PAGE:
The United States Government Accountability Office (GAO), an independent congressional investigative agency, released a damning report last week detailing how inadequate federal oversight of meat and poultry slaughtering and processing companies endangered workers during the Covid-19 pandemic.
The report found that despite some efforts by meat and poultry companies to encourage social distancing in their plants, the crowded and strenuous working conditions in the industry made workers as much as 70 times more likely than the general population to contract Covid-19.
The GAO also found that meat and poultry plants throughout the US appeared to have acted as transmission vectors into surrounding populations, accelerating the spread of the virus. Poultry plants that received government waivers to operate at faster speeds, a deregulatory policy which Human Rights Watch has opposed, seem to have particularly contributed to this community spread.
This investigation comes on the heels of another scathing report from the House of Representative’s select subcommittee on the coronavirus, released last year, which outlined how several of the country’s largest meatpacking companies worked with Trump administration officials to keep their workforces on the job as the deadly pandemic raged through the country.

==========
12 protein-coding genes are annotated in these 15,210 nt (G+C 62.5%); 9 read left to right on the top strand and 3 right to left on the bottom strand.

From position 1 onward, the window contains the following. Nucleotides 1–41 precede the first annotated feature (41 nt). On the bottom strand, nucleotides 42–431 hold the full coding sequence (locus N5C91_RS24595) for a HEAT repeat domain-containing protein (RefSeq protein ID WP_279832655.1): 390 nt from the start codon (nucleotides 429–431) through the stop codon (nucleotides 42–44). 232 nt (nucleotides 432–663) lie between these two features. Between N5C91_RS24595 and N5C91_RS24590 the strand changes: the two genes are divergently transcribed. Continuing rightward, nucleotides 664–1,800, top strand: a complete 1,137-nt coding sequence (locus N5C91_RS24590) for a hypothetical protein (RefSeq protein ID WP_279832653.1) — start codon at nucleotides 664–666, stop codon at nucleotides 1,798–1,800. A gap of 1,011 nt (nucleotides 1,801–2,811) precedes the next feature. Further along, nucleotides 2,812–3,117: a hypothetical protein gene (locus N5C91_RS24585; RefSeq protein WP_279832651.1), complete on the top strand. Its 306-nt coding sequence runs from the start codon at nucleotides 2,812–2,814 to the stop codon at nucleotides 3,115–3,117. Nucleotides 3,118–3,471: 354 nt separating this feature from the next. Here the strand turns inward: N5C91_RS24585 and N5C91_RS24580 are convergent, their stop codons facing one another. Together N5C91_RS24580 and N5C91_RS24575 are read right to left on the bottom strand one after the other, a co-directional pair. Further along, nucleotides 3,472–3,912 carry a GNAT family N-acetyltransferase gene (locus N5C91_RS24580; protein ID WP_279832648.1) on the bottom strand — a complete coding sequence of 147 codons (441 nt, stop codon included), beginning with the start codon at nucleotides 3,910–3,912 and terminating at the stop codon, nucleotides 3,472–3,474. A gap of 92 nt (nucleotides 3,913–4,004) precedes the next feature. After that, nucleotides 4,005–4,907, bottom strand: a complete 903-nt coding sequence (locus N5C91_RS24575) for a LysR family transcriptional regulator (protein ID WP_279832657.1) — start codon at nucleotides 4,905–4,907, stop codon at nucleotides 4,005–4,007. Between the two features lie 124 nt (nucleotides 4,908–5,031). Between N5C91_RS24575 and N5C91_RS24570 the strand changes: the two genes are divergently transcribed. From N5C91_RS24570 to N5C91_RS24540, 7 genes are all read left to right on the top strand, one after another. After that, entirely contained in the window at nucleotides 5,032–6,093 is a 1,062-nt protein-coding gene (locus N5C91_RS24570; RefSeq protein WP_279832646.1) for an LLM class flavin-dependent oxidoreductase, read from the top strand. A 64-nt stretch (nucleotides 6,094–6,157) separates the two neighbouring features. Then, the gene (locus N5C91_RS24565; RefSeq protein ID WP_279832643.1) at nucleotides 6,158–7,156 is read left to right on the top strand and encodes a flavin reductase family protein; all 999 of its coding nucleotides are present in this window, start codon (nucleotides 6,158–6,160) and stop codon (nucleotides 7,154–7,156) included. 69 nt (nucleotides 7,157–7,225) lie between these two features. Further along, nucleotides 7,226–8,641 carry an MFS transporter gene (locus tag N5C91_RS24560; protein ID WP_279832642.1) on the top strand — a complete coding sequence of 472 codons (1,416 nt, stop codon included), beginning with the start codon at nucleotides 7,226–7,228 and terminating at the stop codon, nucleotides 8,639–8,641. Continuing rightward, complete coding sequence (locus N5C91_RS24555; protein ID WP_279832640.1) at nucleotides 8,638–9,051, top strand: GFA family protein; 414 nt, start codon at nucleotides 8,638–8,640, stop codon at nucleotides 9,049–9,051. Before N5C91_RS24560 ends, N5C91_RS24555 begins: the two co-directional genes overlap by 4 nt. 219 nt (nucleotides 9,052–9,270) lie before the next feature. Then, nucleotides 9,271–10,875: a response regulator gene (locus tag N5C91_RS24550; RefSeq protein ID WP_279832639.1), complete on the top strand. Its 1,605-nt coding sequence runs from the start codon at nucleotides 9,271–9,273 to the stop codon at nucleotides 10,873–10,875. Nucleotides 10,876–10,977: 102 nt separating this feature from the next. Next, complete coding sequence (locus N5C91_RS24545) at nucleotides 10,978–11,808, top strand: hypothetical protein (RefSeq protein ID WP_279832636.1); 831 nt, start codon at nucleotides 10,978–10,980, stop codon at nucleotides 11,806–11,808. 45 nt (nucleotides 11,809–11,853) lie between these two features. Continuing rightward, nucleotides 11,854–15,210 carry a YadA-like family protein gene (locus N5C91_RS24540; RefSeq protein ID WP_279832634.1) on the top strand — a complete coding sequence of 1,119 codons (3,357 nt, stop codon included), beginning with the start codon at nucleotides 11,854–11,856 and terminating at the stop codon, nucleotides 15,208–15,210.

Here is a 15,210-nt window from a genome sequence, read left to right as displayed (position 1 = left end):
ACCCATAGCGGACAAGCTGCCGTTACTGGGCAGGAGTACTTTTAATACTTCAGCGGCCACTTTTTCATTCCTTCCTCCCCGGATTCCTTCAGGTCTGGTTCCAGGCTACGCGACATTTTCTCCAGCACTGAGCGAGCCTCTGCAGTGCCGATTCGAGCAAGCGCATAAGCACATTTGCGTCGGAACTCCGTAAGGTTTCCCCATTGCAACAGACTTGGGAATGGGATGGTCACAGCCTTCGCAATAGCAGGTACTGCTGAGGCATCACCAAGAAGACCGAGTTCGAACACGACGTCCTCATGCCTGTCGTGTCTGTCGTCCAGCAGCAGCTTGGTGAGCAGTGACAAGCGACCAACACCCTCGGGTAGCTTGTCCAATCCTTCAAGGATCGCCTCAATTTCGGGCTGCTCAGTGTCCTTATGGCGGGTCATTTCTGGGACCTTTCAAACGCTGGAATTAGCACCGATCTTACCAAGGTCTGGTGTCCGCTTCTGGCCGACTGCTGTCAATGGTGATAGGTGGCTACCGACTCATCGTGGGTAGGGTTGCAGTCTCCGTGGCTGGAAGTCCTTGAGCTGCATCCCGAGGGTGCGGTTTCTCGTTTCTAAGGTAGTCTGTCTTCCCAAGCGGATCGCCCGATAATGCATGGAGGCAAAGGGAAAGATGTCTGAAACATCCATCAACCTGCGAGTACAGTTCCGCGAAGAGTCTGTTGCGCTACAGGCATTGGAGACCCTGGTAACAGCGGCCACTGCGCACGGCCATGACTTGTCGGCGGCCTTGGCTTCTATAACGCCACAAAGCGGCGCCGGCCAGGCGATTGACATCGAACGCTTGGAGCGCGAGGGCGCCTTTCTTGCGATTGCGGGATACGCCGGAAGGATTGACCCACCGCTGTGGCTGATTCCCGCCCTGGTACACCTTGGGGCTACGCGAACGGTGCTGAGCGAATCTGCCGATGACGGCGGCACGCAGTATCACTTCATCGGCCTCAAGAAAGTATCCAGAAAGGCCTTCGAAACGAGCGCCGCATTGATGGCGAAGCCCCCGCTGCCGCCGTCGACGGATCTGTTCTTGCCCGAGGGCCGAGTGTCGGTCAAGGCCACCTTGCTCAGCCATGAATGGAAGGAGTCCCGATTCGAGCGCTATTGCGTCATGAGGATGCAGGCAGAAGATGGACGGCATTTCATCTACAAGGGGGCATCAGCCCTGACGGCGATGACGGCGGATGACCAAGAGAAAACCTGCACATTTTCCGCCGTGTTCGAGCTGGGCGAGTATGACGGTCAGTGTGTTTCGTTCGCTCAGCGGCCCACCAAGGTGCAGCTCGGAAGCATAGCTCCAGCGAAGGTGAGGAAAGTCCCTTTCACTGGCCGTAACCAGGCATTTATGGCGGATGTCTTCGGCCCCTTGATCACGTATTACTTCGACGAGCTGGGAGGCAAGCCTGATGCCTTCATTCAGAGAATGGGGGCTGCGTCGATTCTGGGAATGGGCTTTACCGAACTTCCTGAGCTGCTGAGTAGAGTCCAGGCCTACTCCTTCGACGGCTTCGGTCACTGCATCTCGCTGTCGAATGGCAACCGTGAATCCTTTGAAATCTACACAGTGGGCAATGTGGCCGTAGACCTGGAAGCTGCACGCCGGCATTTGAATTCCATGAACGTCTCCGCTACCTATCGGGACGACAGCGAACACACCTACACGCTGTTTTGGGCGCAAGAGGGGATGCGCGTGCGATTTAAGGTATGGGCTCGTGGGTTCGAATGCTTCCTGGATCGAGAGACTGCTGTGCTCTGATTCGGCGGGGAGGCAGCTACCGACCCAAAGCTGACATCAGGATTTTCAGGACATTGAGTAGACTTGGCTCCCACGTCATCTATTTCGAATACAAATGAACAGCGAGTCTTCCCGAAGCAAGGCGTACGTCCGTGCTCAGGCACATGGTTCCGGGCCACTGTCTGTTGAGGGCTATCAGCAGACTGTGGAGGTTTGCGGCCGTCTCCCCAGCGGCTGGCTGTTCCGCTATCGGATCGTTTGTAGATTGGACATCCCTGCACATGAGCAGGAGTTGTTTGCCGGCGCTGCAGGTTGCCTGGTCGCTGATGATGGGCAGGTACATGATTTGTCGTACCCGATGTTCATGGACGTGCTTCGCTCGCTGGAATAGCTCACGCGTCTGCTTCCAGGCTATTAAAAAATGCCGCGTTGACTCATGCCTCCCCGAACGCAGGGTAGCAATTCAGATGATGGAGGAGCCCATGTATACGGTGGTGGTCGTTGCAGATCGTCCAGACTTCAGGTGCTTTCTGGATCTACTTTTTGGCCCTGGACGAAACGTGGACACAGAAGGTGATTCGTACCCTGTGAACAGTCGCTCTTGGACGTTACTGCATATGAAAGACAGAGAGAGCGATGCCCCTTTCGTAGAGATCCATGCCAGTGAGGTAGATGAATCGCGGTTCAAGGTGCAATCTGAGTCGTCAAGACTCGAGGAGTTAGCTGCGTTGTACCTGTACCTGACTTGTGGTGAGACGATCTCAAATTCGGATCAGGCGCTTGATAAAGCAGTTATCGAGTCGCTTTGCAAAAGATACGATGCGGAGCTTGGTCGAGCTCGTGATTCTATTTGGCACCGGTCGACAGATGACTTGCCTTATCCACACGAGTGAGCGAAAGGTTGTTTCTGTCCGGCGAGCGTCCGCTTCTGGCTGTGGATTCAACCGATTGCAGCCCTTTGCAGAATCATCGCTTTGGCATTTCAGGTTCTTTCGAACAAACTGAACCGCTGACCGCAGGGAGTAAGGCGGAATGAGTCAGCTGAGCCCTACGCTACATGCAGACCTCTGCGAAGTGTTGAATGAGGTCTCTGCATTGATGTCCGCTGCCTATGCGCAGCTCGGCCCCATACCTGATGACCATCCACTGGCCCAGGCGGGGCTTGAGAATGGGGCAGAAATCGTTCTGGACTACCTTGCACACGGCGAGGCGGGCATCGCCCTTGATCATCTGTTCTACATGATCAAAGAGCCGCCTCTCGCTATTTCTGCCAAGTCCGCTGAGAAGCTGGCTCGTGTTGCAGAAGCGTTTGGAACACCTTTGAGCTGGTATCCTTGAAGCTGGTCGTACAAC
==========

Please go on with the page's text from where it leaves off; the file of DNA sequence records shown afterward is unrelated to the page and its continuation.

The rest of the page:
Worker safety issues in the industry extend beyond the pandemic. In 2019, Human Rights Watch published a report documenting the alarmingly high rates of serious injury and chronic illness among workers at chicken, hog, and cattle slaughtering and processing plants, and the dangers of Trump-era deregulation.
Human Rights Watch concluded that the Occupational Safety and Health Administration (OSHA), charged with overseeing labor conditions, was ill-equipped to investigate rampant abuses and protect workers in the industry, and new industry-specific labor standards were needed. The GAO report came to a similar conclusion, calling on OSHA to consider an industry-specific standard to protect meatpacking workers.
It’s past time for OSHA to heed what the GAO, Human Rights Watch, and worker-led groups and trade associations have been saying for decades: clear and robust worker health and safety standards are needed in this industry.